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Last Updated: Wednesday, 15 December, 2004, 01:42 GMT
Airlines 'end 2004 $5bn in red'
Plane landing at London City Airport (London City Airport)
The airline industry could be in for a bumpy landing
The world's airline industry is set to rack up losses of almost $5bn (2.6bn, 3.6bn euros) this year, global airline body IATA has forecast.

It also warned that the industry would only climb back into profit next year if oil prices fell.

If oil prices remain around the $40 a barrel level, industry losses will rise to $5.3bn in 2005, the IATA added.

The latest figures marked a sharp rise in loss forecasts from the $3bn loss the group forecast in the summer.

The main culprit is the rise in fuel prices, but there has also been a decline in yields
Brian Pearce, IATA
While yields - the amount of money made per seat on flights flown - had declined, the IATA blamed the projected loss squarely on rising fuel costs.

'Wiped out'

Director general Giovanni Bisignani described the soaring prices as "the fifth horseman of the Apocalypse for our industry".

Chief economist Brian Pearce added that, by the end of the month, fuel costs will have hit $62bn - up 23% on last year.

He added that huge cost-cutting measures carried out by companies this year had effectively been wiped out by rising oil costs.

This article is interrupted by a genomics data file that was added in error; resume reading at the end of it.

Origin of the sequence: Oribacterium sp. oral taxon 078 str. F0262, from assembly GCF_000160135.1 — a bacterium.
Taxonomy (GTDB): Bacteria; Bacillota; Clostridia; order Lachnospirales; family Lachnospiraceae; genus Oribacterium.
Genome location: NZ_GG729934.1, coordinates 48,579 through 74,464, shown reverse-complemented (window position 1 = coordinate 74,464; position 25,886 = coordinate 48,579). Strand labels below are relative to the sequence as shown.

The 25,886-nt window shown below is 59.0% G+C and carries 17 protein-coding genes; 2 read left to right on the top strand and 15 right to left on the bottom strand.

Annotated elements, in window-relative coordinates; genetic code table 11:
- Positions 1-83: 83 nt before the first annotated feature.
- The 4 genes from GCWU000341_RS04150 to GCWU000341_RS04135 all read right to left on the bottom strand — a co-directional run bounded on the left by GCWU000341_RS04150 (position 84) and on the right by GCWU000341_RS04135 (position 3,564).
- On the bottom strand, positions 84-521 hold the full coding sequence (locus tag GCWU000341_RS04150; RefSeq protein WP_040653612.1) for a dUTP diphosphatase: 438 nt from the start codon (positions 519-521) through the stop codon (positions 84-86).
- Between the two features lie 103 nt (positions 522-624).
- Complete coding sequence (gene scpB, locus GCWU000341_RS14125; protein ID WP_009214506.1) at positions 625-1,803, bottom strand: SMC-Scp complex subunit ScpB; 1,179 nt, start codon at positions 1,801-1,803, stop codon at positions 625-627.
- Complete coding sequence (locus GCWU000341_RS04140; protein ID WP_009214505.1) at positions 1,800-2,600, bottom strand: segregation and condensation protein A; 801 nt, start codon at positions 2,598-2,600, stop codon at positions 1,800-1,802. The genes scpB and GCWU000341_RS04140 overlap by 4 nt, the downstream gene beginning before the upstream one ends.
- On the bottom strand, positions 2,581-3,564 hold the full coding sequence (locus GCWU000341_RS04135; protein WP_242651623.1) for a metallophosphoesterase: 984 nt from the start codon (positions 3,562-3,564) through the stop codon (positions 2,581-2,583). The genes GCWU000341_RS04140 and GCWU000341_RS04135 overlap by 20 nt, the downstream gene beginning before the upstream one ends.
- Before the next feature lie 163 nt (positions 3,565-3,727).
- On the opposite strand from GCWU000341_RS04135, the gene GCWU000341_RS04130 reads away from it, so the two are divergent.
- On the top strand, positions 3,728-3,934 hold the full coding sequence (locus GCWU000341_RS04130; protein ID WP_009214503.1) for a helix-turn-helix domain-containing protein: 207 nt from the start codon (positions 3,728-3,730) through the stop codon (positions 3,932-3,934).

The price of a barrel of oil needs to drop to $36 for airlines to break even, while a fall to $30 a barrel would see profits soar to $5bn, Mr Pearce said.

Airlines have weathered a turbulent few years with profits suffering from the Sars outbreak, Iraq war and terrorism fears in the wake of the 11 September 2001 attacks.

Yields down

More recently, the emergence of no-frills, low-cost airlines has been eating into profits at bigger names such as British Airways.

"The main culprit is the rise in fuel prices, but there has also been a decline in yields," Mr Pearce told journalists.

Yields have been dropping as traditional airlines offering full services have begun to slash prices in the face of mounting competition from low budget airlines.

However, Mr Bisignani did add that behind the "terrible figures" the basis of a profitable industry was emerging.

Passenger numbers had hit a record 1.8 billion, while air traffic is expected to grow by an average 6% a year to 2008.

IATA members account for 95% of companies operating international flights, a total of 270 major airlines.


SEE ALSO:
United Airlines imposes wage cuts
14 Dec 04 |  Business
Lufthansa reaches wages agreement
08 Dec 04 |  Business
New routes boost Easyjet traffic
07 Dec 04 |  Business
US Airways agrees cash lifeline
26 Nov 04 |  Business
Troubled Swiss turns first profit
16 Nov 04 |  Business
'Fiscal timebomb' for US airlines
15 Oct 04 |  Business



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